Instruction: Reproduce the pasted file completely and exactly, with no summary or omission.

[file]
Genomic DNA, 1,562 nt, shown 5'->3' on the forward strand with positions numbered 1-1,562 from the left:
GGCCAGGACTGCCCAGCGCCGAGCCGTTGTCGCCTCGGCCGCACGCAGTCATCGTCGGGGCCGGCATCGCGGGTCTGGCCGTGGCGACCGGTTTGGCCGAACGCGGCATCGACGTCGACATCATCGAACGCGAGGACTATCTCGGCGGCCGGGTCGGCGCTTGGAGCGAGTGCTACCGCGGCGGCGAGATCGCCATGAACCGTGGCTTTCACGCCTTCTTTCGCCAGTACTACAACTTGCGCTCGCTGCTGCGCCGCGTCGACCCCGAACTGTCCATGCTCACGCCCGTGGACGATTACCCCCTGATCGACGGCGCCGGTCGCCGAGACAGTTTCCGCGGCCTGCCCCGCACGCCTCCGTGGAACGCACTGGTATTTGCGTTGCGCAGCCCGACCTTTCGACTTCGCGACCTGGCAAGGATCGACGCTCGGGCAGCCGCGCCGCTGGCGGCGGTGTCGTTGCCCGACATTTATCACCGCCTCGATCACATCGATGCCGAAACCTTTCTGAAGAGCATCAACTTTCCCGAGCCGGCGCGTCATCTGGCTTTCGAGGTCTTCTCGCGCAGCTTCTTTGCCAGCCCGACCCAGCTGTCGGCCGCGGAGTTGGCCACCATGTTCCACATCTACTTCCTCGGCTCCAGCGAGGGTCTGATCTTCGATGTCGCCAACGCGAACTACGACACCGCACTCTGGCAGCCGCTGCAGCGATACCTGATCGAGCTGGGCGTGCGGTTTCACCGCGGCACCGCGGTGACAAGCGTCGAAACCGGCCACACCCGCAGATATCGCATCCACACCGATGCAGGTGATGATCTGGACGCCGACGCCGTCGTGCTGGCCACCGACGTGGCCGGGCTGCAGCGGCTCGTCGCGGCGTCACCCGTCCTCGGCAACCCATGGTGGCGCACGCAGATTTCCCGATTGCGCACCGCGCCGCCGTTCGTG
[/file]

Genomic DNA, 1,562 nt, shown 5'->3' on the forward strand with positions numbered 1-1,562 from the left:
GGCCAGGACTGCCCAGCGCCGAGCCGTTGTCGCCTCGGCCGCACGCAGTCATCGTCGGGGCCGGCATCGCGGGTCTGGCCGTGGCGACCGGTTTGGCCGAACGCGGCATCGACGTCGACATCATCGAACGCGAGGACTATCTCGGCGGCCGGGTCGGCGCTTGGAGCGAGTGCTACCGCGGCGGCGAGATCGCCATGAACCGTGGCTTTCACGCCTTCTTTCGCCAGTACTACAACTTGCGCTCGCTGCTGCGCCGCGTCGACCCCGAACTGTCCATGCTCACGCCCGTGGACGATTACCCCCTGATCGACGGCGCCGGTCGCCGAGACAGTTTCCGCGGCCTGCCCCGCACGCCTCCGTGGAACGCACTGGTATTTGCGTTGCGCAGCCCGACCTTTCGACTTCGCGACCTGGCAAGGATCGACGCTCGGGCAGCCGCGCCGCTGGCGGCGGTGTCGTTGCCCGACATTTATCACCGCCTCGATCACATCGATGCCGAAACCTTTCTGAAGAGCATCAACTTTCCCGAGCCGGCGCGTCATCTGGCTTTCGAGGTCTTCTCGCGCAGCTTCTTTGCCAGCCCGACCCAGCTGTCGGCCGCGGAGTTGGCCACCATGTTCCACATCTACTTCCTCGGCTCCAGCGAGGGTCTGATCTTCGATGTCGCCAACGCGAACTACGACACCGCACTCTGGCAGCCGCTGCAGCGATACCTGATCGAGCTGGGCGTGCGGTTTCACCGCGGCACCGCGGTGACAAGCGTCGAAACCGGCCACACCCGCAGATATCGCATCCACACCGATGCAGGTGATGATCTGGACGCCGACGCCGTCGTGCTGGCCACCGACGTGGCCGGGCTGCAGCGGCTCGTCGCGGCGTCACCCGTCCTCGGCAACCCATGGTGGCGCACGCAGATTTCCCGATTGCGCACCGCGCCGCCGTTCGTG